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utritional Medicine
Nutritional Programs for Lactation

© Elson M. Haas MD

For vegetarian women, it is wise to eat the recommended amount of the dairy products and eggs to meet protein and calcium needs, as well as to eat more whole grains and legumes. If milk consumption is minimized, more tofu, legumes, nuts and seeds, and leafy greens and some calcium supplement are recommended. More care in balancing the diet is usually necessary whenever the diet limits specific food groups. Additional protein powder or supplemental amino acids (free form), as powder or capsules (750–1,500 mg. daily) may be useful if the protein intake is not sufficient.

For healthy breastfeeding, mother’s comfort is important. To maintain good milk production, use both breasts regularly and relax before and after nursing. Remember, good fluid and nutrient intake is essential for successful nursing and thus to the growth and development of the baby. Many women tell me that using olive or coconut oil on their nipples keeps their skin healthier and aids nursing. (See earlier Infancy program for further discussion of nursing.)

The nutrient program shown in the table gives the range of values from the minimum requirements to the optimum amounts for the needs of lactation. Refer to the table in the previous section on Pregnancy for comparison with the nutrient needs listed here. The following program refers to the combined intake of diet and nutritional supplements. Chloride, fluoride, phosphorus, potassium, and sodium are not usually supplemented unless shown by testing to be needed.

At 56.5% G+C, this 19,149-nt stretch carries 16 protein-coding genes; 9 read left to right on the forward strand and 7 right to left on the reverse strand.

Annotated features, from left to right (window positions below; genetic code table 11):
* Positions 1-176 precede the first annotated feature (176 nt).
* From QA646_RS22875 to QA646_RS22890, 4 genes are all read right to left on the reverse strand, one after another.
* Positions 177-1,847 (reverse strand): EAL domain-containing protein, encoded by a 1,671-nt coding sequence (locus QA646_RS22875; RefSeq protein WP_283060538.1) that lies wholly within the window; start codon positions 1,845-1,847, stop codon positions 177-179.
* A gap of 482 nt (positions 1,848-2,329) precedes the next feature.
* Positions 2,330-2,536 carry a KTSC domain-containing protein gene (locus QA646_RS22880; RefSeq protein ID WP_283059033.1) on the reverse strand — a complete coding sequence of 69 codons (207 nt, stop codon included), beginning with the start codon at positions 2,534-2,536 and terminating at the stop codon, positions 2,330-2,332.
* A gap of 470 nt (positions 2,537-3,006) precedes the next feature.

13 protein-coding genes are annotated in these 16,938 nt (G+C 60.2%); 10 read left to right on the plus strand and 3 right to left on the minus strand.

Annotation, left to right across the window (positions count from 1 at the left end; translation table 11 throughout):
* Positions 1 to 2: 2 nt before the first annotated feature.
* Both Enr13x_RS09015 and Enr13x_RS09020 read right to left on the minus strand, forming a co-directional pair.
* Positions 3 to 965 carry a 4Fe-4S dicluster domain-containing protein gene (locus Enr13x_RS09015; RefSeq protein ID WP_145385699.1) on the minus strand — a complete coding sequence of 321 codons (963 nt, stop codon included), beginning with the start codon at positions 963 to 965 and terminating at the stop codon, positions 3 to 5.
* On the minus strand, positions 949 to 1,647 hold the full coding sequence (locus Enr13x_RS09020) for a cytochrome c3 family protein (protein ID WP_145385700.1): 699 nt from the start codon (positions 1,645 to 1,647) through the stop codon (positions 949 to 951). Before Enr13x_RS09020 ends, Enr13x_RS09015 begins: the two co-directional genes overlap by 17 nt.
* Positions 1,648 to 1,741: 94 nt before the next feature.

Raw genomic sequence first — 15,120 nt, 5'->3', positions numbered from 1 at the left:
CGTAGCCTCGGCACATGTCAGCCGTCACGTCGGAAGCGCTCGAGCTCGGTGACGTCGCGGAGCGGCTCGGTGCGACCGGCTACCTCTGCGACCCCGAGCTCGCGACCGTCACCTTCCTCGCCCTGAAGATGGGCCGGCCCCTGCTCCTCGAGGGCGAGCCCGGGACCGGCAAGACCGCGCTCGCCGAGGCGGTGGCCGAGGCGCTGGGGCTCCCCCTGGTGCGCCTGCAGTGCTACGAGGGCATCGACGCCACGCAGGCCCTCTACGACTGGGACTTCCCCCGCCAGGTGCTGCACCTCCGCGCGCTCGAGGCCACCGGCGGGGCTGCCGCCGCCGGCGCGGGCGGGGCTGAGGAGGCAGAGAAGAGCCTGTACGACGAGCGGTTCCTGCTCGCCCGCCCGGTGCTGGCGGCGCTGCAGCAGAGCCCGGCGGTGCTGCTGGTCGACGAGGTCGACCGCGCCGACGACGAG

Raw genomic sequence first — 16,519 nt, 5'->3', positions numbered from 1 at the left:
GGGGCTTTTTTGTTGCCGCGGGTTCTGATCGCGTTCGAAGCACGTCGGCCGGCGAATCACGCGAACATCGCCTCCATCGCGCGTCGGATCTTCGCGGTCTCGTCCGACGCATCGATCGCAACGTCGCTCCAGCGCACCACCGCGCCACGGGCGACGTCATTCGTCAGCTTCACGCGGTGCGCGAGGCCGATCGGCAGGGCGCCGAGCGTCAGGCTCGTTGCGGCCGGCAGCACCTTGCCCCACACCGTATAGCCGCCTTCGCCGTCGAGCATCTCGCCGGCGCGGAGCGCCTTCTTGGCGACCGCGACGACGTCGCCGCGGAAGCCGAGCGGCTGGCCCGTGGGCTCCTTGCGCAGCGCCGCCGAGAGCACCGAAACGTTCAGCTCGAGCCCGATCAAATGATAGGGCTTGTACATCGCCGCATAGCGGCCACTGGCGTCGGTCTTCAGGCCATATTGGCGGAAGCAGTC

Nutrient Program for Lactation
(Range — RDAs to Optimum)

Calories* 2,600–3,500
Fiber15–30 g.
Protein*65–90 g.

Vitamin A*7,000–10,000 IUs Calcium*1,200–1,600 mg.
Beta-carotene5,000–15,000 IUs Chloride+2–4 g.
Vitamin D400–600 IUs Chromium200–400 mcg.
Vitamin E*60–400 IUs Copper2–3 mg.
Vitamin K100–400 mcg. Fluoride+1.5–3.5 mg.
Thiamine (B1)1.6–25.0 mg. Iodine*200–400 mcg.
Riboflavin (B2)1.7–25.0 mg. Iron*50–100 mg.
Niacin (B3)18–100 mg. Magnesium*450–1,000 mg.
Pantothenic acid (B5)7–250 mg. Manganese2.5–15 mg.
Pyridoxine (B6)2.5–100 mg. Molybdenum150–500 mcg.
Cobalamin (B12)4–200 mcg. Phosphorus*+1,200–1,600 mg.
Folic acid*600–1,000 mcg. Potassium+2–5 g.
Biotin200–500 mcg. Selenium150–300 mcg.
Choline100–250 mg. Sodium+2.5–4.0 g.
Inositol100–250 mg. Zinc*25–40 mg.
PABA25–100 mg.
Vitamin C*100–2,000 mg.
Bioflavonoids125–250 mg.

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About The Author
Elson M. Haas, MD is founder & Director of the Preventive Medical Center of Marin (since 1984), an Integrated Health Care Facility in San Rafael, CA and author of many books on Health and Nutrition, including ...more
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